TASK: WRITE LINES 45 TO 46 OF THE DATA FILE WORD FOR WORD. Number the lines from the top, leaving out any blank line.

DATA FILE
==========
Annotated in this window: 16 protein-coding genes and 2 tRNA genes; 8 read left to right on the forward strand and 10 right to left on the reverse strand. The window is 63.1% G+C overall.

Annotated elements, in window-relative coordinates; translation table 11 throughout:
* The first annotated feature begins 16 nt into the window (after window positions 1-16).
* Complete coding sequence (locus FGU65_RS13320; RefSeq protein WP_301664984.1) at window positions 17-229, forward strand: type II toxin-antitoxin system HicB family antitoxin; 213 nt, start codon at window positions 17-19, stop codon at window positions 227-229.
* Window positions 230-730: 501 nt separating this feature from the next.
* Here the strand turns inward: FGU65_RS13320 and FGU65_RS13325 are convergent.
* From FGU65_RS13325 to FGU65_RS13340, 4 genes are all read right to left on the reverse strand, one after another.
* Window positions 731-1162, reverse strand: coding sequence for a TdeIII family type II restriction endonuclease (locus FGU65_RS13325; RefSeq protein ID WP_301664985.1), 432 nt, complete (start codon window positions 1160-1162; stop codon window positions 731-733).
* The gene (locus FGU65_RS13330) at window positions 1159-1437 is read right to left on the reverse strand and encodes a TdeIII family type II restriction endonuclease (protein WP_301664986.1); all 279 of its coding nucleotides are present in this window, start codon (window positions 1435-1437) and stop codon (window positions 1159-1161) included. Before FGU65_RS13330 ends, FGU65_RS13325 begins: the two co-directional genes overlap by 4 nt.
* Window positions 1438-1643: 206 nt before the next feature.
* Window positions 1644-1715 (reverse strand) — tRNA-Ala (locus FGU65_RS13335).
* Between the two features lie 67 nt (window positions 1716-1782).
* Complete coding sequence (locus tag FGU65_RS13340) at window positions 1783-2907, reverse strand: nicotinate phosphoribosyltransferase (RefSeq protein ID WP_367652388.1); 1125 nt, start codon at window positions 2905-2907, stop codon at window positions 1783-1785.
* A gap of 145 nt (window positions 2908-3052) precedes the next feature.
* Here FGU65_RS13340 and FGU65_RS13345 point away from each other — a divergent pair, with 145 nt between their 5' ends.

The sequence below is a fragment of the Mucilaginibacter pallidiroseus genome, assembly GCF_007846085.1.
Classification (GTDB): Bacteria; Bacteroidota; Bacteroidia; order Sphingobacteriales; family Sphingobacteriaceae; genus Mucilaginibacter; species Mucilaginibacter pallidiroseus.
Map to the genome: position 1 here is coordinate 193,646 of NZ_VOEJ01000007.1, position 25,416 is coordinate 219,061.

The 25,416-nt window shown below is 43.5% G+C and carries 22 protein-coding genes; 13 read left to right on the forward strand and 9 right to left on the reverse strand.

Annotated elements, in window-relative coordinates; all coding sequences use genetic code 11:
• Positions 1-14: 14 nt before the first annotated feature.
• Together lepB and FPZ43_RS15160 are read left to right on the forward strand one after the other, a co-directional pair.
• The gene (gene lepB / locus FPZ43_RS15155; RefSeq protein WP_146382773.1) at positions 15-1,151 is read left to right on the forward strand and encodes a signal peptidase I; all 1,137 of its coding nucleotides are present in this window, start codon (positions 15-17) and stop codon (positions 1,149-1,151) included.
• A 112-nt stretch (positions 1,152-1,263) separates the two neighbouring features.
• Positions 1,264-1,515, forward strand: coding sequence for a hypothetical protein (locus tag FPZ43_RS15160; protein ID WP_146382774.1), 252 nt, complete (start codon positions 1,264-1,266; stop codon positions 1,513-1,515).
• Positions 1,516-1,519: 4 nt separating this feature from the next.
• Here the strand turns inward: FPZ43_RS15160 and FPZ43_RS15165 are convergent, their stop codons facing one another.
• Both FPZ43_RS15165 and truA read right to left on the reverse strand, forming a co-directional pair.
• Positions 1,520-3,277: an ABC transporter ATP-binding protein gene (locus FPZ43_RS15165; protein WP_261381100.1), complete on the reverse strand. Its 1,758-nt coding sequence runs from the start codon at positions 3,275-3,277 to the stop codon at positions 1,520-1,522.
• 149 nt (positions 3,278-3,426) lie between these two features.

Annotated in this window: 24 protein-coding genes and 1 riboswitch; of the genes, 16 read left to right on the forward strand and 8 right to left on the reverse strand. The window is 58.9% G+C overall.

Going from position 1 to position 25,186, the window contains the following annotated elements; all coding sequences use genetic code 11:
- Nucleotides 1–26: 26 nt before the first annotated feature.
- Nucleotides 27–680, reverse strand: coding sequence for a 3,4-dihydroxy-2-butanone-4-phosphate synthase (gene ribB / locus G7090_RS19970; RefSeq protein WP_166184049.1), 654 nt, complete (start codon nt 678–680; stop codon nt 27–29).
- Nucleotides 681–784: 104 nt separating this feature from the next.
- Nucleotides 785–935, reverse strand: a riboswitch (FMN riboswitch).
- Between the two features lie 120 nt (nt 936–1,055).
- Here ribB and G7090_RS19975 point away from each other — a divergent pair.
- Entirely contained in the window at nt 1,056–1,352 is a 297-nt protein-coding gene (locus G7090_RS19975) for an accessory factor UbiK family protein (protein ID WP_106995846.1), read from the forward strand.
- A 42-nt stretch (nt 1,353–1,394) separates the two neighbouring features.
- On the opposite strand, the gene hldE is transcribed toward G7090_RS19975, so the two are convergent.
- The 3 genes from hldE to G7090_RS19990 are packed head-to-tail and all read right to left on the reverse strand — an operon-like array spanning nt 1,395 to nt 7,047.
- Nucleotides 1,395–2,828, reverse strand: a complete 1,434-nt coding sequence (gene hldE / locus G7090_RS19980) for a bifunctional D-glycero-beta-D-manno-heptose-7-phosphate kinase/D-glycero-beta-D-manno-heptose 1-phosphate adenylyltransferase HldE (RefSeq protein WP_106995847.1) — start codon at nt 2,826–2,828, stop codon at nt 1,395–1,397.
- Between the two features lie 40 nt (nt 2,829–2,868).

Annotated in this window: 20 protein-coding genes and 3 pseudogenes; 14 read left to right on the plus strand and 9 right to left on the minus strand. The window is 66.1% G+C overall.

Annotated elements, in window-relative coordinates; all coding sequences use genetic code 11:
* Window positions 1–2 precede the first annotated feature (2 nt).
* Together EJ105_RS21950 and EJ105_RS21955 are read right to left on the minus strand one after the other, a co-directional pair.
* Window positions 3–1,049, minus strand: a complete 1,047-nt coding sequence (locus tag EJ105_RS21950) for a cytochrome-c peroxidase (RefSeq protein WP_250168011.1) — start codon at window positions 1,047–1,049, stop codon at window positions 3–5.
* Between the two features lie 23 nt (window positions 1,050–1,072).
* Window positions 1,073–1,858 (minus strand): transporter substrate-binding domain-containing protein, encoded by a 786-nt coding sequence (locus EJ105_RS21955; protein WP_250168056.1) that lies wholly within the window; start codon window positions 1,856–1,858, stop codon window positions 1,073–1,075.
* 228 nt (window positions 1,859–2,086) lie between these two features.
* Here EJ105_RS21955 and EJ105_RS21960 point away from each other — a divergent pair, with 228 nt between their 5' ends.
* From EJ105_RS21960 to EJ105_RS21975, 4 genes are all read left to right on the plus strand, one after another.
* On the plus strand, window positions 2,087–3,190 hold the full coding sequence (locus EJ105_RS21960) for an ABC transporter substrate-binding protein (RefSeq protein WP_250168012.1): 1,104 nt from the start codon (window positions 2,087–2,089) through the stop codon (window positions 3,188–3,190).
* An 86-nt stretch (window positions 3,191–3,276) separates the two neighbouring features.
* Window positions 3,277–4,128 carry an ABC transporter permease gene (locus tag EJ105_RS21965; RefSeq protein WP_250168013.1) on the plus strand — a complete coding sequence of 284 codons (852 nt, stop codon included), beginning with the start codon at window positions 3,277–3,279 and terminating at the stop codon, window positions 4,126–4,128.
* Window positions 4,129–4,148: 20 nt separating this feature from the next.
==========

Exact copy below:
Annotated in this window: 20 protein-coding genes and 3 pseudogenes; 14 read left to right on the plus strand and 9 right to left on the minus strand. The window is 66.1% G+C overall.

Annotated elements, in window-relative coordinates; all coding sequences use genetic code 11: